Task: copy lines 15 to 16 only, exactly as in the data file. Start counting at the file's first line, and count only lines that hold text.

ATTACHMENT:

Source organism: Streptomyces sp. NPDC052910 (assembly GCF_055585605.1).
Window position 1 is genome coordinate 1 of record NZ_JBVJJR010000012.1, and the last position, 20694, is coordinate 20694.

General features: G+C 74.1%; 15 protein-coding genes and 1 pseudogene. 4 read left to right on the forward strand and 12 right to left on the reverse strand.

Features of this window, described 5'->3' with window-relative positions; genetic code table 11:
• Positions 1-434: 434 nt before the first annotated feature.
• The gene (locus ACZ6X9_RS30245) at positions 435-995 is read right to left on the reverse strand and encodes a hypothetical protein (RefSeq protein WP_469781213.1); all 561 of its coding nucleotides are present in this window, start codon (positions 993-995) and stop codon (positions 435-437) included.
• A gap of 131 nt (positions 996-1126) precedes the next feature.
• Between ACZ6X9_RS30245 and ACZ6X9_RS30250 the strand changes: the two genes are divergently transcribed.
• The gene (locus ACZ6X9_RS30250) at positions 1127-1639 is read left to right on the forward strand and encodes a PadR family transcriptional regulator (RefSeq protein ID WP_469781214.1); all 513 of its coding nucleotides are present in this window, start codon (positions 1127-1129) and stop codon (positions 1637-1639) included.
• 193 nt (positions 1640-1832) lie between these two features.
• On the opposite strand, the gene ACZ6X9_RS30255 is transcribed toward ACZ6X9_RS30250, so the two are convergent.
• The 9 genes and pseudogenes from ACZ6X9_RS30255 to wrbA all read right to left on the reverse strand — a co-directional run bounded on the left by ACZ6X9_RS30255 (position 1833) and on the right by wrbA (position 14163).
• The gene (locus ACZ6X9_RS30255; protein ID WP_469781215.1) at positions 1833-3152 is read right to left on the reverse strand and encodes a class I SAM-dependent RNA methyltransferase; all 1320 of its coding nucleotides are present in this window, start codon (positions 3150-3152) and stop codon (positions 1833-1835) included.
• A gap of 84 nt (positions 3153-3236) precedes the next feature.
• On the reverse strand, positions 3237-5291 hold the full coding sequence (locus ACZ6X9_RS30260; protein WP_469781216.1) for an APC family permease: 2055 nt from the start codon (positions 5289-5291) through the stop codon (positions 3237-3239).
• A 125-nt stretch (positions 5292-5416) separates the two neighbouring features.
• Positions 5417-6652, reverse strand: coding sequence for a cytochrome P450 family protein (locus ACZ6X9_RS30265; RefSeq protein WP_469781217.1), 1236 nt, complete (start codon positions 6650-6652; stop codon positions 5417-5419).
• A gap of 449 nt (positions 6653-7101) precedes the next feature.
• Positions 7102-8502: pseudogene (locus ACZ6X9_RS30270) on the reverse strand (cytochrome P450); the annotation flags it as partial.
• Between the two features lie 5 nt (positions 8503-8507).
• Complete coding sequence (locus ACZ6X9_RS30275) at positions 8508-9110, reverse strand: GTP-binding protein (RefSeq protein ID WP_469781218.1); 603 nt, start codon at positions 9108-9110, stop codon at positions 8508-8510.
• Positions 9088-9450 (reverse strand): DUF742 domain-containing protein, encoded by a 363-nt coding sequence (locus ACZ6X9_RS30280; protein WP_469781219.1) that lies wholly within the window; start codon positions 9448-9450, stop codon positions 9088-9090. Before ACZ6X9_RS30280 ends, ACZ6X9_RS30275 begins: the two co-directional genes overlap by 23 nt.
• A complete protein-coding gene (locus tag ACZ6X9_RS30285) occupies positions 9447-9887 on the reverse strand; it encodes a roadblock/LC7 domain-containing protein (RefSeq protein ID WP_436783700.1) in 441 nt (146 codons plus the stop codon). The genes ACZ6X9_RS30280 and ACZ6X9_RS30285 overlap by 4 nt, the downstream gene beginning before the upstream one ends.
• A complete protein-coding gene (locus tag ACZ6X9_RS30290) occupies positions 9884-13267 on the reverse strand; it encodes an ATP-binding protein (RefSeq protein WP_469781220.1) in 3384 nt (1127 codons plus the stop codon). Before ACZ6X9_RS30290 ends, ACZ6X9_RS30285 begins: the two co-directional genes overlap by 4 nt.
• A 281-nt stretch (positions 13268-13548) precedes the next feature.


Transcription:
• On the reverse strand, positions 3237-5291 hold the full coding sequence (locus ACZ6X9_RS30260; protein WP_469781216.1) for an APC family permease: 2055 nt from the start codon (positions 5289-5291) through the stop codon (positions 3237-3239).
• A 125-nt stretch (positions 5292-5416) separates the two neighbouring features.